A new agreement has been hailed as a step to further improve the living conditions of the tens of thousands of workers in the apparel sector.
15 November 2016
Amman – Jordan’s Ministries of Health and Labour have signed a breakthrough agreement that entrusts government officials to inspect the housing units where garment migrant workers reside.
The agreement is seen a positive step in improving the living conditions of the sector’s workforce.
Better Work, a joint initiative of the International Labour Organization and the International Finance Corporation, hailed the agreement as a long-awaited step in ensuring the health and safety of workers.
“Though this agreement has been signed between two governmental agencies, the Jordan Garments, Accessories and Textiles Exporters’ Association and the General Trade Union of Workers in Textile, Garment and Clothing played a crucial role in convincing the government of Jordan of its importance,” said Tareq Abu Qaoud, Better Work Jordan’s Programme Manager.
“Better Work believes the ultimate goal of signing this agreement is to make sure worker accommodation is safe and that decent living conditions are provided, guaranteeing the full respect of human rights,” he said.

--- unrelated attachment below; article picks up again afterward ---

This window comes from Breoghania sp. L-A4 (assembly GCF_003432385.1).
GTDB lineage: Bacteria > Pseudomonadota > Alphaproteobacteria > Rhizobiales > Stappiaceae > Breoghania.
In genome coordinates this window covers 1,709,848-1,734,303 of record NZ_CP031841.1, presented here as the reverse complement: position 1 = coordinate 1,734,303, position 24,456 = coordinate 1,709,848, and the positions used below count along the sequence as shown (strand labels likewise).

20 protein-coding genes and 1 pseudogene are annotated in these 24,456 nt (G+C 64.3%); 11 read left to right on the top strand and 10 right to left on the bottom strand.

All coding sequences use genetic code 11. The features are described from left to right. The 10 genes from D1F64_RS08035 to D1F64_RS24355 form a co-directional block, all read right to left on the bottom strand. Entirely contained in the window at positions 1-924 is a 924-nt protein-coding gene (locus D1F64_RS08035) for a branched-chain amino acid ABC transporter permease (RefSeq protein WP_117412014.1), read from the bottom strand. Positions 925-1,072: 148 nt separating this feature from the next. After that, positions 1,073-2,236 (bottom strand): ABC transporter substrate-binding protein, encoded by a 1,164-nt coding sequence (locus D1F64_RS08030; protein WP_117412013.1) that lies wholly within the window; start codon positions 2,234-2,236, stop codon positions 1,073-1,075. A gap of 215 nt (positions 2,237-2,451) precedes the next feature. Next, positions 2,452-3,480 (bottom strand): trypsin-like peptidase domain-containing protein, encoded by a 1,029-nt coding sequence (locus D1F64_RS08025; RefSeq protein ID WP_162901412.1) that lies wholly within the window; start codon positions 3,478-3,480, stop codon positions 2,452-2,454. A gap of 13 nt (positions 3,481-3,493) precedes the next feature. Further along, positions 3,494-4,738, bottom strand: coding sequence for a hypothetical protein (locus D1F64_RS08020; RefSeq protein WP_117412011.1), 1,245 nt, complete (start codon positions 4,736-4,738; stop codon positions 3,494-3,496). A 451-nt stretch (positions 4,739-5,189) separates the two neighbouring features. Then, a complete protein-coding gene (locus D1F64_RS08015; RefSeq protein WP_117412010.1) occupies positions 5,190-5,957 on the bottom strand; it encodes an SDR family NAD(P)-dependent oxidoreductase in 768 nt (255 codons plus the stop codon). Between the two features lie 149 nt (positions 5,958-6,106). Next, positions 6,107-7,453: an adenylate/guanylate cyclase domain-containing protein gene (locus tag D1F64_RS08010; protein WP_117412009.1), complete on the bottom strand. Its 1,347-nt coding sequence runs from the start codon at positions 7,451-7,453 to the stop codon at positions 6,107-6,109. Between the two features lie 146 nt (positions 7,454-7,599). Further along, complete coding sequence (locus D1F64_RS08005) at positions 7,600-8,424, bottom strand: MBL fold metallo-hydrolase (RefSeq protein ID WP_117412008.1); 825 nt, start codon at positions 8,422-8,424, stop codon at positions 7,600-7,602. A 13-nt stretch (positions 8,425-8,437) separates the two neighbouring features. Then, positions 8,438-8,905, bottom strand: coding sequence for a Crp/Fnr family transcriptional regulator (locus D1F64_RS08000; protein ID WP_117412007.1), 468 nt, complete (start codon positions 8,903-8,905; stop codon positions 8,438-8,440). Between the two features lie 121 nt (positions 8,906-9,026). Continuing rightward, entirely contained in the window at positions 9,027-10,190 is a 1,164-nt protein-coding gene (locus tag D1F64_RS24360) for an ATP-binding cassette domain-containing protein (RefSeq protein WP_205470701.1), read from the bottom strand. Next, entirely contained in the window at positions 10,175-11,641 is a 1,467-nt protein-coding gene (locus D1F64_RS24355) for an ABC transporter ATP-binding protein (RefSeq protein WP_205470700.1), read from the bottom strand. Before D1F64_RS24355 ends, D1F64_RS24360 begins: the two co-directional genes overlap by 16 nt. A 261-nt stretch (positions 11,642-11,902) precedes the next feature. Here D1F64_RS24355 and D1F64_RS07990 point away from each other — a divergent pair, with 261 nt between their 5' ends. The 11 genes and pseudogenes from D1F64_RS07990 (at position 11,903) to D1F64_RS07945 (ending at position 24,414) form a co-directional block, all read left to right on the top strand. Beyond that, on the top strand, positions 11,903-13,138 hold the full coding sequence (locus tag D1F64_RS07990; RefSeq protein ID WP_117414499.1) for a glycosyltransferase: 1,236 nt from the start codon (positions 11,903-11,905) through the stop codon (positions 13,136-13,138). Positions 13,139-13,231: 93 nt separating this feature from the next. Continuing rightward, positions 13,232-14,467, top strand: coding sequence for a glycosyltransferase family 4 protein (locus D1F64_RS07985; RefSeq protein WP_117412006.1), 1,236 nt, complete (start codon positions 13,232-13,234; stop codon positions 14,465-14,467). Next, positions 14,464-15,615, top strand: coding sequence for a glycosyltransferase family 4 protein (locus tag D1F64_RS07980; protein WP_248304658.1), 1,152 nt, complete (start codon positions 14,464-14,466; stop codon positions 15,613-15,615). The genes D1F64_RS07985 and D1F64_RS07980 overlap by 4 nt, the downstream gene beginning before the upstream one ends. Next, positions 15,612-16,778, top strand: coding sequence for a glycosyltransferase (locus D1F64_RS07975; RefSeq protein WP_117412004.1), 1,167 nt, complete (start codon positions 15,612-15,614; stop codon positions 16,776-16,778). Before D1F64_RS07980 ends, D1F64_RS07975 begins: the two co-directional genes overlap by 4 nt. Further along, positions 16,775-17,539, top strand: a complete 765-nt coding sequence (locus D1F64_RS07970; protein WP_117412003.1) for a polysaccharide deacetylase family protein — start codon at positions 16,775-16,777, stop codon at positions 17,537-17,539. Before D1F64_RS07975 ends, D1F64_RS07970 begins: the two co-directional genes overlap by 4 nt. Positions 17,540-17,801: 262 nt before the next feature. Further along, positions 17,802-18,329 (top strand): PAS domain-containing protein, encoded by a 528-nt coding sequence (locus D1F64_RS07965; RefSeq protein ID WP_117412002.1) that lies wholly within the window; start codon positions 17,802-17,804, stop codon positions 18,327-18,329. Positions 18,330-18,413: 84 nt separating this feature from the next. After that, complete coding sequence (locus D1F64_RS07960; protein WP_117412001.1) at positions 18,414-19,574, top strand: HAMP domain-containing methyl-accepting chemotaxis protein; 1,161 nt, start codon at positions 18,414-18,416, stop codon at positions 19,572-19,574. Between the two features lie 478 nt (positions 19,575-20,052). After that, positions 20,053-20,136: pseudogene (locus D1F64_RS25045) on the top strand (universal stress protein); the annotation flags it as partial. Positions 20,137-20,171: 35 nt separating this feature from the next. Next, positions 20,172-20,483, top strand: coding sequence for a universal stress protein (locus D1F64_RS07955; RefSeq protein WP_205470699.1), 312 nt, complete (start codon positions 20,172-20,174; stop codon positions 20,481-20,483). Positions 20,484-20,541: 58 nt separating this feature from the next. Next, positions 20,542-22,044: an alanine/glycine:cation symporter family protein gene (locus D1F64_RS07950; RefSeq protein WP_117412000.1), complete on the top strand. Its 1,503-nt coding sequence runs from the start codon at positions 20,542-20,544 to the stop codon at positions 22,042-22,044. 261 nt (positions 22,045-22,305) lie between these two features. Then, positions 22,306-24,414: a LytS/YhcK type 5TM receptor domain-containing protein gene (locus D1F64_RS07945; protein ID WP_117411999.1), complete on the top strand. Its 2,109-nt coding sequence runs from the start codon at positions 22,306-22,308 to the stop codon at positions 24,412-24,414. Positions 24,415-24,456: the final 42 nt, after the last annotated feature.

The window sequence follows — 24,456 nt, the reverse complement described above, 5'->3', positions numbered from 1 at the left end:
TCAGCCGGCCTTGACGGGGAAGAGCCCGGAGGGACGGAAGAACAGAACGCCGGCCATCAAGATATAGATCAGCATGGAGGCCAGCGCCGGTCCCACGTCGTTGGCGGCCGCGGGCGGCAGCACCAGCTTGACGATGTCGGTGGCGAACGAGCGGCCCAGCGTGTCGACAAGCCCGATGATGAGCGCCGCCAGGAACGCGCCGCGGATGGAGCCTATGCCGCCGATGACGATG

Until recently, the country’s Ministry of Health was responsible for all health-related issues across the Kingdom. Now, inspectors from the Ministry of Labour will be allowed to visit and assess the sub-divided rooms where workers dwell and sanction those failing to comply with international and national accommodation policies.
Abdallah al Jbour, Director of Labour Inspection, at Jordan’s Ministry of Labour said this was an essential step for the sector; one which stakeholders have been awaiting for the past five years.
“The Ministry of Health will train a total of 80 inspectors in the country’s industrial zones,” al Jbour said, explaining the deal’s implementation. “The decision, which is valid for three years, has been formulated in a way that strikes a balance between the efforts required by the two ministries.”
Jordan’s apparel industry employs some 49,000 migrant workers, the majority of whom originate from Bangladesh, Sri Lanka and India. Factories are required to provide them with food and accommodation throughout their working residency in the country.
Radwan Abu Dames, a legal consultant at the Ministry of Health, said the agreement was a breakthrough in Jordan and that there had been a pressing need for institutionalized inspections of the workers housing units for the past three years.
“The Ministry of Labour will inspect the dorms and provide the Ministry of Health with professional reports and highlight any violations that might be found there,” he said.
Fathallah al Omrani, President of the General Trade Union of Workers in Textile, Garment and Clothing Industries welcomed the new agreement and stressed that this was an important and long-awaited achievement for Jordan’s garment sector.